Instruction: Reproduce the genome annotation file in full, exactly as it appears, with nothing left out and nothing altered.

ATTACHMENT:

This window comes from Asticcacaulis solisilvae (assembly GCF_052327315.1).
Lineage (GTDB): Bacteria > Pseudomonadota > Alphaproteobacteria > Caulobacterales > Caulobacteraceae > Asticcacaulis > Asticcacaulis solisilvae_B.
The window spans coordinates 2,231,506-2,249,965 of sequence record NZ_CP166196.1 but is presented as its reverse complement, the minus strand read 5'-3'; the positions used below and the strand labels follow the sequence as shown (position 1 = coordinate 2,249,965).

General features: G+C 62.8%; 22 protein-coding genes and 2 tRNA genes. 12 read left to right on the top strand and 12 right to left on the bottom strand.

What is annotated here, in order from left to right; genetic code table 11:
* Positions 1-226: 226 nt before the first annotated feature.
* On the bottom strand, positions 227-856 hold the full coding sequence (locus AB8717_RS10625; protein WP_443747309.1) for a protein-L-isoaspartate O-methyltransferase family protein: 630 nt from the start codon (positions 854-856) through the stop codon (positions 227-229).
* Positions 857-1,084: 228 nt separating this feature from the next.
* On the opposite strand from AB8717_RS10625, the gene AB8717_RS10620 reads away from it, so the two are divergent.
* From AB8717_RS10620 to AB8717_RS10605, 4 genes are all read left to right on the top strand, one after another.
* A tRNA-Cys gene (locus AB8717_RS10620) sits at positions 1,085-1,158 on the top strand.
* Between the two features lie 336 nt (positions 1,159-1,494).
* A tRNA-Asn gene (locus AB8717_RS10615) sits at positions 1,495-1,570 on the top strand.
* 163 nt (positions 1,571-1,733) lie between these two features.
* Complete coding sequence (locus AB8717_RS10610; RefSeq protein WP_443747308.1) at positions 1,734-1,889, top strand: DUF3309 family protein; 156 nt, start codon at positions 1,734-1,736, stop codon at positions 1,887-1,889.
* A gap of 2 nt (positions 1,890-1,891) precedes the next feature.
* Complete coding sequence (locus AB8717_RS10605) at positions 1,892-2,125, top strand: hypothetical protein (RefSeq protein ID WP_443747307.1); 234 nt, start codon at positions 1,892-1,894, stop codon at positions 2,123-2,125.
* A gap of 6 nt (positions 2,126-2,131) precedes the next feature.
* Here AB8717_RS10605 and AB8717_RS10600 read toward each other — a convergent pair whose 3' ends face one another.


This window comes from Asticcacaulis solisilvae (assembly GCF_052327315.1).
Lineage (GTDB): Bacteria > Pseudomonadota > Alphaproteobacteria > Caulobacterales > Caulobacteraceae > Asticcacaulis > Asticcacaulis solisilvae_B.
The window spans coordinates 2,231,506-2,249,965 of sequence record NZ_CP166196.1 but is presented as its reverse complement, the minus strand read 5'-3'; the positions used below and the strand labels follow the sequence as shown (position 1 = coordinate 2,249,965).

General features: G+C 62.8%; 22 protein-coding genes and 2 tRNA genes. 12 read left to right on the top strand and 12 right to left on the bottom strand.

What is annotated here, in order from left to right; genetic code table 11:
* Positions 1-226: 226 nt before the first annotated feature.
* On the bottom strand, positions 227-856 hold the full coding sequence (locus AB8717_RS10625; protein WP_443747309.1) for a protein-L-isoaspartate O-methyltransferase family protein: 630 nt from the start codon (positions 854-856) through the stop codon (positions 227-229).
* Positions 857-1,084: 228 nt separating this feature from the next.
* On the opposite strand from AB8717_RS10625, the gene AB8717_RS10620 reads away from it, so the two are divergent.
* From AB8717_RS10620 to AB8717_RS10605, 4 genes are all read left to right on the top strand, one after another.
* A tRNA-Cys gene (locus AB8717_RS10620) sits at positions 1,085-1,158 on the top strand.
* Between the two features lie 336 nt (positions 1,159-1,494).
* A tRNA-Asn gene (locus AB8717_RS10615) sits at positions 1,495-1,570 on the top strand.
* 163 nt (positions 1,571-1,733) lie between these two features.
* Complete coding sequence (locus AB8717_RS10610; RefSeq protein WP_443747308.1) at positions 1,734-1,889, top strand: DUF3309 family protein; 156 nt, start codon at positions 1,734-1,736, stop codon at positions 1,887-1,889.
* A gap of 2 nt (positions 1,890-1,891) precedes the next feature.
* Complete coding sequence (locus AB8717_RS10605) at positions 1,892-2,125, top strand: hypothetical protein (RefSeq protein ID WP_443747307.1); 234 nt, start codon at positions 1,892-1,894, stop codon at positions 2,123-2,125.
* A gap of 6 nt (positions 2,126-2,131) precedes the next feature.
* Here AB8717_RS10605 and AB8717_RS10600 read toward each other — a convergent pair whose 3' ends face one another.